Thanks to Richard Vollmer of Hilton Head Island for sharing a story that is appropriate for the days of spring training.
"Whatever Happened to Garth Garreau, Bat Boy of the Giants?"
By Richard Vollmer
The name Garth Garreau might not ring many memory bells for you, but it does for me. He was a hero of mine who left behind a great legacy of what it was like to live out one's dream -- in this case, with members of the 1947 New York Giants baseball team.
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Garth and I were from the same home town, Teaneck, N.J., and attended the same high school, Teaneck High. He was fortunate to be hired as a bat boy while he was still in high school. Garth had his schedule modified so that he was assigned his major classes in the morning and then was released from school early in order to get to his "job" at the Polo Grounds in New York City. Teaneck is just about five miles from the George Washington Bridge. With good bus and subway connections, it is possible to get to 155th Street and Eighth Avenue in Manhattan, home of the Polo Grounds, in plenty of time for him to get to work.
I grew up in the late 1940s and early '50s and became obsessed with Major League Baseball, and the New York Giants was "my" team. I devoured newspaper accounts of their wins and losses. Their pictures were plastered on the walls of my bedroom, and now I had a direct link to them because Garth Garreau from Teaneck was their bat boy. However, that was the closest I ever got to him or the Giants.
Garth began living his dream when he was promoted from visiting team bat boy to home team bat boy at the beginning of the 1947 season. He took the job after graduating from high school and postponed going to college for one year in order to wear the home team uniform with "GIANTS" across his chest.
Garth wrote a book about his experiences titled, "Bat Boy of the Giants." Reading it brought back all of the solid memories of those heroes of mine when I was growing up.
There was Johnny Mize at first base who chased Babe Ruth's home run record that year, but fell short with 51. He did lead the league with RBIs that year.
At second base was Bill Rigney who would later manage the Giants after they moved to San Francisco. At shortstop Buddy Kerr set a record for chances without an error. Third base was shared by Sid Gordon and rookie "Lucky" Jack Lohrke.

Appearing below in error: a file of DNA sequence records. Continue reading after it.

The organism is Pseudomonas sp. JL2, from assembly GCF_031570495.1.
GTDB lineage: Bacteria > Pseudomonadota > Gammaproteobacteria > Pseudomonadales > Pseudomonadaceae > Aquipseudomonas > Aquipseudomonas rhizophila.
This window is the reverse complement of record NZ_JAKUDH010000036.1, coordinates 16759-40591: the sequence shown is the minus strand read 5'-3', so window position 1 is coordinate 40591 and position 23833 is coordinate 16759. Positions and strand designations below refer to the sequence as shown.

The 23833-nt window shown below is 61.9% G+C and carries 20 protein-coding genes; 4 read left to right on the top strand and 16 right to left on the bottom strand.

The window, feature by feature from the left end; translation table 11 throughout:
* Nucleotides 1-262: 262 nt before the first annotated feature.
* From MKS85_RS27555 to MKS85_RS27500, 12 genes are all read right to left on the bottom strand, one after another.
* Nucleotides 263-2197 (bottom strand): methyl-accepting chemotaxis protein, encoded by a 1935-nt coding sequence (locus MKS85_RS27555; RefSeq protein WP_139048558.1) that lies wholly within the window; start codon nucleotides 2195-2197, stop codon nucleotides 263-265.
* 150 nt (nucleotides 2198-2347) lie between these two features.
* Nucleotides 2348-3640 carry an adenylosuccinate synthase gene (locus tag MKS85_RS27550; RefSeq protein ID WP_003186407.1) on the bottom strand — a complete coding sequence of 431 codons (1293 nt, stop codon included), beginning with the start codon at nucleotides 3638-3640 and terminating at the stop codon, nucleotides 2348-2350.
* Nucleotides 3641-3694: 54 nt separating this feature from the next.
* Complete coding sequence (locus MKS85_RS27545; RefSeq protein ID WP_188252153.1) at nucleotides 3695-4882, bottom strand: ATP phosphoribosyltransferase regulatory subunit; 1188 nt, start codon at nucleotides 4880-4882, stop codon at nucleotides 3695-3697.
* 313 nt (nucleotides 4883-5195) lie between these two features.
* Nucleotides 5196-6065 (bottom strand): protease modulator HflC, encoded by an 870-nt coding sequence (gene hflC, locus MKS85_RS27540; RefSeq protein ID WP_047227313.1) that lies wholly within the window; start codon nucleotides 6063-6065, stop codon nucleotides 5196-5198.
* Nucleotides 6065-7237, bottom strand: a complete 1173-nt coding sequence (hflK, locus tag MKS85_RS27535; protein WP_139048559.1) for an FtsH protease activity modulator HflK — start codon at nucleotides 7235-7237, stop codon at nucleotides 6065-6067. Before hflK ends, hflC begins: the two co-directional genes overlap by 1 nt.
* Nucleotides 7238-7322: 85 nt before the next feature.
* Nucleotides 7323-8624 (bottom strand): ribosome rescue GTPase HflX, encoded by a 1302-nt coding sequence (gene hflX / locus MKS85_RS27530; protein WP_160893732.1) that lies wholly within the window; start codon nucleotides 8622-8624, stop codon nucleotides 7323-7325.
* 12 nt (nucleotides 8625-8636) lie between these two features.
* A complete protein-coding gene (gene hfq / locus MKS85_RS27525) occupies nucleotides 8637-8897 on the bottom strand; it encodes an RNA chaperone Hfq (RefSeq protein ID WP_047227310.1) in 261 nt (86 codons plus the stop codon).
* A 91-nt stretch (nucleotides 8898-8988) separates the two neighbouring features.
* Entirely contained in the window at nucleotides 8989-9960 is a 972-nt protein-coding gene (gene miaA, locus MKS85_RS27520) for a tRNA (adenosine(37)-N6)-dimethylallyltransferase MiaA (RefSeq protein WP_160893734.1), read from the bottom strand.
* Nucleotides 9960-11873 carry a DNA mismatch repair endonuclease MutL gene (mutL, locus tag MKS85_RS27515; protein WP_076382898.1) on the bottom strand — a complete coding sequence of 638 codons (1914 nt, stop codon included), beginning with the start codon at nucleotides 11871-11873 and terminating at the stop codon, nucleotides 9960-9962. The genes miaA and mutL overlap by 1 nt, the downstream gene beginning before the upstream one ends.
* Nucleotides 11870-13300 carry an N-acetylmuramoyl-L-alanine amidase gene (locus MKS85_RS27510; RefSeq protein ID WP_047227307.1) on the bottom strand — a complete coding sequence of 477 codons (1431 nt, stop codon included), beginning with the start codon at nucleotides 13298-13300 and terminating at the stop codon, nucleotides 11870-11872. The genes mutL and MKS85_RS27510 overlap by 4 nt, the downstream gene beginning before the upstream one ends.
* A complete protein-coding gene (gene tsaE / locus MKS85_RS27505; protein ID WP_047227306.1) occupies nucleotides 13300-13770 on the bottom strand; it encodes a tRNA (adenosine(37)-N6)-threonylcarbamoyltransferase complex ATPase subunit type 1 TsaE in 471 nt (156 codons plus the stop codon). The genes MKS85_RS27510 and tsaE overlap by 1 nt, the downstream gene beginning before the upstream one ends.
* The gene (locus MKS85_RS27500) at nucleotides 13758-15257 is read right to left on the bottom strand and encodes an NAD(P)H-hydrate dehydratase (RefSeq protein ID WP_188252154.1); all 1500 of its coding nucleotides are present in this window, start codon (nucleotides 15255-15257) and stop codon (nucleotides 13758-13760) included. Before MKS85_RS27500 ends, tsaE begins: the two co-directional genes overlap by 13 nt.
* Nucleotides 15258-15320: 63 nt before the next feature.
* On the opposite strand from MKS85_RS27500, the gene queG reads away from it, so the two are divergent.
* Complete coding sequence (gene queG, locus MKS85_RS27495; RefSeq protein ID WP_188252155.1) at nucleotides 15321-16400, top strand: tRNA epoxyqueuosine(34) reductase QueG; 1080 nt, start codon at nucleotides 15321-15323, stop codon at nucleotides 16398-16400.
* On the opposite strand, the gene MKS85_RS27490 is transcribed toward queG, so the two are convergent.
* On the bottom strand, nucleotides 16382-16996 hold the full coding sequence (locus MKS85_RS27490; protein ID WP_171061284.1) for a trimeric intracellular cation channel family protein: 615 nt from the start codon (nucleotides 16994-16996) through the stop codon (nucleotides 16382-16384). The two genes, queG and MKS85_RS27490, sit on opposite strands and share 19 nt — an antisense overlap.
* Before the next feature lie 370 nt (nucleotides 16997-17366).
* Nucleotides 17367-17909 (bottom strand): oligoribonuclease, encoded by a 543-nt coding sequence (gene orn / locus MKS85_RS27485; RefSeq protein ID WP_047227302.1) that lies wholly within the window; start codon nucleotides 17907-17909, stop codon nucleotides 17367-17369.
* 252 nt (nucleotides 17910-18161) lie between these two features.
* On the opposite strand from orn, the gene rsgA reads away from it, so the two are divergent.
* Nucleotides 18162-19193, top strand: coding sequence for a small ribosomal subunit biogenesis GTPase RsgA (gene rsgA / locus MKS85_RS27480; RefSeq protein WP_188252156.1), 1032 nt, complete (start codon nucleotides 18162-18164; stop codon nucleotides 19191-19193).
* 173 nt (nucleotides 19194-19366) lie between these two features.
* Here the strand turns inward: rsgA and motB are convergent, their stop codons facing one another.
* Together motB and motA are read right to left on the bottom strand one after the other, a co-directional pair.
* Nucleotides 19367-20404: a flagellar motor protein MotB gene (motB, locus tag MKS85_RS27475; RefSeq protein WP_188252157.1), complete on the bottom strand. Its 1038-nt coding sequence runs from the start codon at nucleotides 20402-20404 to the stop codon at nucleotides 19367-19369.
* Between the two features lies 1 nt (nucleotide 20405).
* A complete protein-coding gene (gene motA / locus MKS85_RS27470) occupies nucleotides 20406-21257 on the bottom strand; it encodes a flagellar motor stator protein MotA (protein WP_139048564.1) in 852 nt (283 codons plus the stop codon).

Behind the plate were Walker Cooper and Ernie Lombardi.
In the outfield, rookie Bobby Thompson played center. He later became famous for "the shot heard 'round the world," his remarkable and dramatic home run in the 1951 playoffs for the National League pennant.
Pitching for the Giants that year were Larry Jansen, a 21-game winner; Bill Voiselle; Monty Kennedy; Mort Cooper; and the "Hondo Hurricane" rookie Clint Hartung.
These were the Giants of manager Mel Ott who made a run at the pennant but fell short and finished in fourth place. They did set a major league record of 221 home runs that season.
Garth Garreau saw it all and lived it all. He even went on the final road trip, courtesy of the Giants, and wrote about his adventures traveling to Forbes Field in Pittsburgh, Crosley Field in Cincinnati, Sportsman's Field in St. Louis and Wrigley Field in Chicago. Not bad for a youngster just out of high school preparing to enter college right after the season ended.
So whatever became of Garth Garreau? I can report that he fulfilled another of his youthful dreams and goals by attending Michigan State University at East Lansing and graduating with an engineering degree. He participated in the NROTC program at school and earned his wings with the U.S. Navy after graduation.
But misfortune was to follow. It was described as a NATO training mission, a simulated bombing run originating off the coast of Turkey in the Mediterranean. Catapulted off of the flight deck of the USS Coral Sea, something went terribly wrong. An eyewitness account of the tragedy reported that in trying to stabilize the plane, the wing tip of the AJ-2 caught the water. The aircraft cartwheeled into the sea and exploded in a huge fireball. All three crewmen died on impact. Only one body was recovered. LTJG Garth Garreau, serving as navigator, was lost forever. The date was Nov. 8, 1954.
I understand that the San Francisco Giants will honor the 1954 New York Giants team this baseball season. That was the team that won the last championship in New York before moving west to San Francisco.
The 1954 Giants went on to win the World Series, sweeping the powerful and favored Cleveland Indians. That championship was won Oct. 2, 1954, just five weeks before the death of Garth Garreau.
Wouldn't it be fitting for the San Francisco Giants to pay tribute in some way to the memory of a one-time member of the Giants' family who gave his life serving his country?
I never had the opportunity to meet Garth Garreau. He was too far ahead of me at school. I did apply for his job, though. I received a very polite reply from the Giants telling me the position was filled.
In the last chapter of his book, Garth wrote that he was sorry for letting down the Giants. It was a teenager's attempt to rationalize that he should have done more for the "team."
But he didn't let anybody down. He left behind a wonderful legacy of what it was like to live one's dream. I am not sure what impact his story had on others, but, to me, it helped shape my love of sports and gave me an appreciation of loyalty to a team.
Thank you, Garth Garreau. Rest in peace.
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